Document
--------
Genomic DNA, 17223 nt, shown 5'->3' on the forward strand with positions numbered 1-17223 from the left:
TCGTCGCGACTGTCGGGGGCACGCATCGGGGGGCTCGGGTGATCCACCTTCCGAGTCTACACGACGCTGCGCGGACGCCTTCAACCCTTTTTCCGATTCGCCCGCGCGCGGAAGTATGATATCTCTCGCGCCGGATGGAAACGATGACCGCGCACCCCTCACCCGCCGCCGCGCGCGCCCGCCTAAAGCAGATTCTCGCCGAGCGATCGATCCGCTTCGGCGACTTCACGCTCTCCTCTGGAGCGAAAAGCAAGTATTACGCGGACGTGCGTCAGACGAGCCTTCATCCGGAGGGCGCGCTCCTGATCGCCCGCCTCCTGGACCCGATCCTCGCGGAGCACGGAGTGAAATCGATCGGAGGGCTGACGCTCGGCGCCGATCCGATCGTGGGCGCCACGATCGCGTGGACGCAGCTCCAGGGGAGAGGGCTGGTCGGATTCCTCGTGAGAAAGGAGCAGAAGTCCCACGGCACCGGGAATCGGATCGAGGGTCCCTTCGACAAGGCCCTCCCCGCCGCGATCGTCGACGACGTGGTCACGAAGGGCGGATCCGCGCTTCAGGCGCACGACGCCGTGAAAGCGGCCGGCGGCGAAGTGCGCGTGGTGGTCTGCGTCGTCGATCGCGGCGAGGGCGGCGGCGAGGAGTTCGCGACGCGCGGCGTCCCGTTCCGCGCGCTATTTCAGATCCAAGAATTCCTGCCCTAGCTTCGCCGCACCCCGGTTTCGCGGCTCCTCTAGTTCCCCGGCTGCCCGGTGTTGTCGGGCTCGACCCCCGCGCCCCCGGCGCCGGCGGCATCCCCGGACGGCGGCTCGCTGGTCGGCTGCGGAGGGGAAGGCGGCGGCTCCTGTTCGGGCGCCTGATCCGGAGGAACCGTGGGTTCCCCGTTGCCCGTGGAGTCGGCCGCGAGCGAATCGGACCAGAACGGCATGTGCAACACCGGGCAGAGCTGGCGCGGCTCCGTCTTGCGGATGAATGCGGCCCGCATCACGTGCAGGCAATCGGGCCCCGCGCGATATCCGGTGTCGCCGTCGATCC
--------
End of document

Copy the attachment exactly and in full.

Genomic DNA, 17223 nt, shown 5'->3' on the forward strand with positions numbered 1-17223 from the left:
TCGTCGCGACTGTCGGGGGCACGCATCGGGGGGCTCGGGTGATCCACCTTCCGAGTCTACACGACGCTGCGCGGACGCCTTCAACCCTTTTTCCGATTCGCCCGCGCGCGGAAGTATGATATCTCTCGCGCCGGATGGAAACGATGACCGCGCACCCCTCACCCGCCGCCGCGCGCGCCCGCCTAAAGCAGATTCTCGCCGAGCGATCGATCCGCTTCGGCGACTTCACGCTCTCCTCTGGAGCGAAAAGCAAGTATTACGCGGACGTGCGTCAGACGAGCCTTCATCCGGAGGGCGCGCTCCTGATCGCCCGCCTCCTGGACCCGATCCTCGCGGAGCACGGAGTGAAATCGATCGGAGGGCTGACGCTCGGCGCCGATCCGATCGTGGGCGCCACGATCGCGTGGACGCAGCTCCAGGGGAGAGGGCTGGTCGGATTCCTCGTGAGAAAGGAGCAGAAGTCCCACGGCACCGGGAATCGGATCGAGGGTCCCTTCGACAAGGCCCTCCCCGCCGCGATCGTCGACGACGTGGTCACGAAGGGCGGATCCGCGCTTCAGGCGCACGACGCCGTGAAAGCGGCCGGCGGCGAAGTGCGCGTGGTGGTCTGCGTCGTCGATCGCGGCGAGGGCGGCGGCGAGGAGTTCGCGACGCGCGGCGTCCCGTTCCGCGCGCTATTTCAGATCCAAGAATTCCTGCCCTAGCTTCGCCGCACCCCGGTTTCGCGGCTCCTCTAGTTCCCCGGCTGCCCGGTGTTGTCGGGCTCGACCCCCGCGCCCCCGGCGCCGGCGGCATCCCCGGACGGCGGCTCGCTGGTCGGCTGCGGAGGGGAAGGCGGCGGCTCCTGTTCGGGCGCCTGATCCGGAGGAACCGTGGGTTCCCCGTTGCCCGTGGAGTCGGCCGCGAGCGAATCGGACCAGAACGGCATGTGCAACACCGGGCAGAGCTGGCGCGGCTCCGTCTTGCGGATGAATGCGGCCCGCATCACGTGCAGGCAATCGGGCCCCGCGCGATATCCGGTGTCGCCGTCGATCC